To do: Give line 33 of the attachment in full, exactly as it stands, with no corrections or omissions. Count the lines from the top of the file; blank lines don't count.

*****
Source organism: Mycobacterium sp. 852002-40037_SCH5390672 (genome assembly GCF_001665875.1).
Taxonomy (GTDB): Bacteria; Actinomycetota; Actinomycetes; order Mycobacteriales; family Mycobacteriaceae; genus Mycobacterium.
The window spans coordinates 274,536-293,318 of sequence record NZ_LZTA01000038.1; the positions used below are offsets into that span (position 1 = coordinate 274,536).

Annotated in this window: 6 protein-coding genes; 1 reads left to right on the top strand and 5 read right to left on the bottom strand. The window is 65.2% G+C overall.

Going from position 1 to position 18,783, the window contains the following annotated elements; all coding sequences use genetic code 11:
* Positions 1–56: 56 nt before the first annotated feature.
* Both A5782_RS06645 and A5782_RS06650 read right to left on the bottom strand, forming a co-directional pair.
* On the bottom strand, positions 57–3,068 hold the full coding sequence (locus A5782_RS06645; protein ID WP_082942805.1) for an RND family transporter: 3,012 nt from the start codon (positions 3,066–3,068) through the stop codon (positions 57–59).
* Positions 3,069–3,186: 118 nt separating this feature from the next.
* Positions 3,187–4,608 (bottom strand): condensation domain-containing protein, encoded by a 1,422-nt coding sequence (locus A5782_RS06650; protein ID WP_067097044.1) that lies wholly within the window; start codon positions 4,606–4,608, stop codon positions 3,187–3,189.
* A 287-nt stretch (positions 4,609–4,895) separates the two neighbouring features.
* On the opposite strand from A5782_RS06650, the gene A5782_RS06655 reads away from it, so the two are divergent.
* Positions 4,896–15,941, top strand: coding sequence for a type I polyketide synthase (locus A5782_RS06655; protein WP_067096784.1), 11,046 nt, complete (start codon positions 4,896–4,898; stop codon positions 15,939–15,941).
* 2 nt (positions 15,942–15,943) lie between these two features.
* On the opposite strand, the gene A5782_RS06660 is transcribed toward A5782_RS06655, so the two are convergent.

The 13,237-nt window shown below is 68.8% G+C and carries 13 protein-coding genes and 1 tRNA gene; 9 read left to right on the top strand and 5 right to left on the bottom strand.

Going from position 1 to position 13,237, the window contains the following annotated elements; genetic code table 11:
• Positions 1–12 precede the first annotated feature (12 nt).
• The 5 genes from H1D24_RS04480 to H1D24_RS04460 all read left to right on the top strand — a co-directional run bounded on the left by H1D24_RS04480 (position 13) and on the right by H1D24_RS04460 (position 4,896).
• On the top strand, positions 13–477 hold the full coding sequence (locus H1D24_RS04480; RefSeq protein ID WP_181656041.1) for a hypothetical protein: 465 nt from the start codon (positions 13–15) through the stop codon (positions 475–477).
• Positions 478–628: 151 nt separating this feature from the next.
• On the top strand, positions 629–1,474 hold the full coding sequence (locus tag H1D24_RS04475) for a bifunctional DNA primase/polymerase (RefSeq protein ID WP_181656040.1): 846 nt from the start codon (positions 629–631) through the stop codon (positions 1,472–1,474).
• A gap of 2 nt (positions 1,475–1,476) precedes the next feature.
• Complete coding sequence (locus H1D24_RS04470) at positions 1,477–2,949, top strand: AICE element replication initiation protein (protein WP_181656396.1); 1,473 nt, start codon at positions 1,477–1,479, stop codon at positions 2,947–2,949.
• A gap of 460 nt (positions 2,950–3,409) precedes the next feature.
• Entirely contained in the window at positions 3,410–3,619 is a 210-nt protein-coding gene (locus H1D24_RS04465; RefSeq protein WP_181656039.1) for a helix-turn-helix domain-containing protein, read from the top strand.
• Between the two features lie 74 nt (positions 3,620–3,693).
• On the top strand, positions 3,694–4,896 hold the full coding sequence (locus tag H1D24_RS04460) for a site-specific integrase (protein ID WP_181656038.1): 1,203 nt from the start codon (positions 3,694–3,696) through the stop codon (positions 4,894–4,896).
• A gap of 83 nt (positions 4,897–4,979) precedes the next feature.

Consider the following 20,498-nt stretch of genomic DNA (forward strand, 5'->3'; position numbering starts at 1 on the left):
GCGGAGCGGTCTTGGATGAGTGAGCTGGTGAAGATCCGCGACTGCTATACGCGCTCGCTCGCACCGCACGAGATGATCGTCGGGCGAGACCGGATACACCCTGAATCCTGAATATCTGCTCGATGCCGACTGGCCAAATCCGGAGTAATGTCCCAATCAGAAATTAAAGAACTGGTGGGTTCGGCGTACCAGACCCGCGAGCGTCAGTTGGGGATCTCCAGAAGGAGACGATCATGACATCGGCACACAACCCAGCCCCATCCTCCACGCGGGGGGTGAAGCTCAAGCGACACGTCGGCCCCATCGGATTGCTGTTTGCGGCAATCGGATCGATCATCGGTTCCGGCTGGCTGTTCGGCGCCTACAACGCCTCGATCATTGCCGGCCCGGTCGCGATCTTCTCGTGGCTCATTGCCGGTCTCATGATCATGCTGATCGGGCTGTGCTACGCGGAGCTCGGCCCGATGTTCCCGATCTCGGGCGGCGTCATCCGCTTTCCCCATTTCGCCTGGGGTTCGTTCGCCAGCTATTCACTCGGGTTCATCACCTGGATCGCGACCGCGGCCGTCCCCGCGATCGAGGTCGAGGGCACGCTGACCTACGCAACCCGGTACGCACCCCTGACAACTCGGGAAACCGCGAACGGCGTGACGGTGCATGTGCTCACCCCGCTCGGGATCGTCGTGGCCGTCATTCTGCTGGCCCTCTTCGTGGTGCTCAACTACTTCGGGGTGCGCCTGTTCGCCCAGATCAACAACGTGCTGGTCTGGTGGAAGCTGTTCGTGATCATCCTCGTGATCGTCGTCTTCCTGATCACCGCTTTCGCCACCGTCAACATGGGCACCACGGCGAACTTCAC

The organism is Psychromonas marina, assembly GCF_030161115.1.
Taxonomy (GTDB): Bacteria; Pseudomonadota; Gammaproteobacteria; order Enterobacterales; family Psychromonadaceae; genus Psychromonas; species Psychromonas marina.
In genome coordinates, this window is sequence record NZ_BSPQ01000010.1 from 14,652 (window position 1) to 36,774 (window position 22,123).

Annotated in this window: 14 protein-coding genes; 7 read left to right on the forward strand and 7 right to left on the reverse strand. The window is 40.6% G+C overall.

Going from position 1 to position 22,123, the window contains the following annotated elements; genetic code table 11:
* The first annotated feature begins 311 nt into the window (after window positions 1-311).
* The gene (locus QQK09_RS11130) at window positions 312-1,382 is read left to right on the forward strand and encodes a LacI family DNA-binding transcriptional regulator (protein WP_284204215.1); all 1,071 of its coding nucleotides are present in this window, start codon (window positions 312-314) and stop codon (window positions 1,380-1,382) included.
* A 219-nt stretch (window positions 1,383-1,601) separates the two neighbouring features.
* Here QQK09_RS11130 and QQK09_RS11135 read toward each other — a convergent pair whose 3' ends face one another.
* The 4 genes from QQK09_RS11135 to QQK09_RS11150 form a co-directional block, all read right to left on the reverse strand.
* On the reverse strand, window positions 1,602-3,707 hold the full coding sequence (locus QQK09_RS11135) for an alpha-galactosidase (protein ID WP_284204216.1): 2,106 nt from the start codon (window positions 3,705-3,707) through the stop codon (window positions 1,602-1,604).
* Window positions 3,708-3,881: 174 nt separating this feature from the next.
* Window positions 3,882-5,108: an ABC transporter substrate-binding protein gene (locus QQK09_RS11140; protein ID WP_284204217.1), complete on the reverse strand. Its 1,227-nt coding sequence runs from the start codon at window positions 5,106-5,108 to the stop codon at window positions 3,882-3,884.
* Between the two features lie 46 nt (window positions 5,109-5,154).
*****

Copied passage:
Taxonomy (GTDB): Bacteria; Pseudomonadota; Gammaproteobacteria; order Enterobacterales; family Psychromonadaceae; genus Psychromonas; species Psychromonas marina.